@article{osti_1429743,
title = {Quantifying hyporheic exchange dynamics in a highly regulated large river reach.},
author = {Hammond, Glenn Edward and Zhou, T and Huang, M and Hou, Z and Bao, J and Arntzen, E and Mackley, R and Harding, S and Titzler, S and Murray, C and Perkins, W and Chen, X and Stegen, J and Thorne, P and Zachara, J},
abstractNote = {Hyporheic exchange is an important mechanism taking place in riverbanks and riverbed sediments, where river water and shallow groundwater mix and interact with each other. The direction, magnitude, and residence time of the hyporheic flux that penetrates the river bed are critical for biogeochemical processes such as carbon and nitrogen cycling, and biodegradation of organic contaminants. Many approaches including field measurements and numerical methods have been developed to quantify the hyporheic exchanges in relatively small rivers. However, the spatial and temporal distributions of hyporheic exchanges in a large, regulated river reach remain less explored due to the large spatial domains, complexity of geomorphologic features and subsurface properties, and the great pressure gradient variations at the riverbed created by dam operations.},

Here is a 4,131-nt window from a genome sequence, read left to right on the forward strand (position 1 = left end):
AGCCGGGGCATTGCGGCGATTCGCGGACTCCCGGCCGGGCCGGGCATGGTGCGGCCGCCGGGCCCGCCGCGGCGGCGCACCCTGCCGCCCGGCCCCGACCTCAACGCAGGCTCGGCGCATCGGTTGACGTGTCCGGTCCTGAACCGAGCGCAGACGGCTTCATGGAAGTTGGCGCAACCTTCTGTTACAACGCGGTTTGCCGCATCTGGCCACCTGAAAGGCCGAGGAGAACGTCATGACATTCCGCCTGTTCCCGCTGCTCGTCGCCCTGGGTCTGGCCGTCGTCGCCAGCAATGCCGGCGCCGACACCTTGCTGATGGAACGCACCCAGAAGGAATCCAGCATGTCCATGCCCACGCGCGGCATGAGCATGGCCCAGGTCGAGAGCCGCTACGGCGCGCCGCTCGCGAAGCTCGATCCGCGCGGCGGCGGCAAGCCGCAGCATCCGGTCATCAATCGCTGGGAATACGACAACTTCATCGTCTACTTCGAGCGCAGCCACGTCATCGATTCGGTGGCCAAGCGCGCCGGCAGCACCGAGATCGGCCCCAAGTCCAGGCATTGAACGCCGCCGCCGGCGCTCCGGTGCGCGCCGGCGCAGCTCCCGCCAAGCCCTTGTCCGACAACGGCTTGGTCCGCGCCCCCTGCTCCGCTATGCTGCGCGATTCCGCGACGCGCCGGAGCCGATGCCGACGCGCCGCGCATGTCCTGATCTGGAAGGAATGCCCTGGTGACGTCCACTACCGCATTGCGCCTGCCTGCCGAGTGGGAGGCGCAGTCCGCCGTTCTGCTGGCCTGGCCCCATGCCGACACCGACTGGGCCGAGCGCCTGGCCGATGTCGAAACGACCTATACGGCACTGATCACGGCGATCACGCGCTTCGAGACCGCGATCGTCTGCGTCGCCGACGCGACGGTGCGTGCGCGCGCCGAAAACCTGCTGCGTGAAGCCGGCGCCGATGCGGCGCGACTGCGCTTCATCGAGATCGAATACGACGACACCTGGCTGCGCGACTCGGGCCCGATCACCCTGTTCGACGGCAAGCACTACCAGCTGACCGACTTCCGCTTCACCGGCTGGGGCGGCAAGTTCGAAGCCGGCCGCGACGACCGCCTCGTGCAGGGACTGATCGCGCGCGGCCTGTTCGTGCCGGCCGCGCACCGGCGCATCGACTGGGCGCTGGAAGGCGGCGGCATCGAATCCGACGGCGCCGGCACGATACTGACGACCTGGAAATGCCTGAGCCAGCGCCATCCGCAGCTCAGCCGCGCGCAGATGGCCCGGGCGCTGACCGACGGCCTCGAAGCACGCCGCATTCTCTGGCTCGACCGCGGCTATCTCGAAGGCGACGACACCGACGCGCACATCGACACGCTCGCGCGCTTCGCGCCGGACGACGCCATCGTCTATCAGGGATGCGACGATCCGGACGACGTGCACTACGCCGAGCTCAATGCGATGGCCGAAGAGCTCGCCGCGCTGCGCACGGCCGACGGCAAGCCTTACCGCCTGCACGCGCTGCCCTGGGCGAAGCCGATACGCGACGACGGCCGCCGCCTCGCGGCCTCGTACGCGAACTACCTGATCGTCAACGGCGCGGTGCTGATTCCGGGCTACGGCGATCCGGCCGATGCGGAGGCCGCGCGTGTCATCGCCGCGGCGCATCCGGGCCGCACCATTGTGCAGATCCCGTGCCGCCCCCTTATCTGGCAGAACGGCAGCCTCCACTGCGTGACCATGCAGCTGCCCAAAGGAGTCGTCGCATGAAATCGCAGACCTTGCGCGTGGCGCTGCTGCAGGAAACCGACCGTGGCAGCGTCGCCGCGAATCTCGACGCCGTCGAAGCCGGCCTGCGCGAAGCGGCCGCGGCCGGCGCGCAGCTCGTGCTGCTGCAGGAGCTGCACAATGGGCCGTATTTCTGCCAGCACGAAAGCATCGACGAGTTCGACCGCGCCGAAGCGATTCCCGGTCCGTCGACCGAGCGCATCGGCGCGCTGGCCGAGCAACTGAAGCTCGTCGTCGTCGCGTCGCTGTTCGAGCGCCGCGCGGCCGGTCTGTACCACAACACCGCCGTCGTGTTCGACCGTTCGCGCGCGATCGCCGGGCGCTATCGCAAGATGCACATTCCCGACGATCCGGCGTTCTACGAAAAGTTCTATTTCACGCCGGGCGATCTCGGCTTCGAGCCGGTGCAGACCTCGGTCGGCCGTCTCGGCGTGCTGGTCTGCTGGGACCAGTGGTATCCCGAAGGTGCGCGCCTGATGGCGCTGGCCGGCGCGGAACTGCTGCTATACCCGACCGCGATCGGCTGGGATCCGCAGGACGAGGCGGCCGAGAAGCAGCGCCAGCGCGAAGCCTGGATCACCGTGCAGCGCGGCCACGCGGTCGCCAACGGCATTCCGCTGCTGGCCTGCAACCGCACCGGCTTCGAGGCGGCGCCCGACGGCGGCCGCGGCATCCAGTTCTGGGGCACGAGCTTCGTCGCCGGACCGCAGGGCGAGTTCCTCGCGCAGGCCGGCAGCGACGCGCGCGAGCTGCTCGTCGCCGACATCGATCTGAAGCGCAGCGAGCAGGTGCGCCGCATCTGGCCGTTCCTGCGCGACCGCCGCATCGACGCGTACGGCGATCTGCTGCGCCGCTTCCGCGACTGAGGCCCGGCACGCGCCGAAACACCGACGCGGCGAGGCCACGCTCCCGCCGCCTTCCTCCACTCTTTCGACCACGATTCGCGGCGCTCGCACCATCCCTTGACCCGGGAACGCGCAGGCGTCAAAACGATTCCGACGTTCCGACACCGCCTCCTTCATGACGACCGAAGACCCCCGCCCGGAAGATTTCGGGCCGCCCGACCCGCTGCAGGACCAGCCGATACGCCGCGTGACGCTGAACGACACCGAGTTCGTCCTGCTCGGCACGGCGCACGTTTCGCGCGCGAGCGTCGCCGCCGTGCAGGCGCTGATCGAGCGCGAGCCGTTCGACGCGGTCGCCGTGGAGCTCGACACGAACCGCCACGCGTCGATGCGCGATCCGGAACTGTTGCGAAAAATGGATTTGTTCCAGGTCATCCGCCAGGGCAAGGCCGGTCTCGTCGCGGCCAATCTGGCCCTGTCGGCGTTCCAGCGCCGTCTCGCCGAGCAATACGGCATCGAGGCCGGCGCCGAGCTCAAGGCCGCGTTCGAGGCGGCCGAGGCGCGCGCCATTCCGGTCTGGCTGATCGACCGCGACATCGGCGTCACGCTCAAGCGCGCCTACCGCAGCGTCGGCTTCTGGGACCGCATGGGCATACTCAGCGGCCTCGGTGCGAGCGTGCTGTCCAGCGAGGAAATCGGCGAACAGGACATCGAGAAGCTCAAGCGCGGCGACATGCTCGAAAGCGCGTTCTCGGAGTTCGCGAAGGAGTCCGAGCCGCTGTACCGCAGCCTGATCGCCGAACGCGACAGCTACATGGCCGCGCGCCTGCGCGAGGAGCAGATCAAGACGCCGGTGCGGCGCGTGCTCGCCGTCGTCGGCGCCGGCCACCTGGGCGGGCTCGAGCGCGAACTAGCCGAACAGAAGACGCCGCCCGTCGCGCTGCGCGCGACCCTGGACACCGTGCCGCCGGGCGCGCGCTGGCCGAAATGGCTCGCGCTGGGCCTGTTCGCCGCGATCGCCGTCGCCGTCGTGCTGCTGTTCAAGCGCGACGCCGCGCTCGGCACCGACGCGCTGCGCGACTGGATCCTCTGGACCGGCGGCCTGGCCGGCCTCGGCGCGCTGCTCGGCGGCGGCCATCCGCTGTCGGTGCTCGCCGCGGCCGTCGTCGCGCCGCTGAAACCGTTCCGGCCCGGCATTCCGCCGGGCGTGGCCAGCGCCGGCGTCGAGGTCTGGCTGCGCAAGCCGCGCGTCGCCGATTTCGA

doi = {},
journal = {},
number = ,
volume = ,
place = {United States},
year = {Wed Mar 01 00:00:00 EST 2017},
month = {Wed Mar 01 00:00:00 EST 2017}
}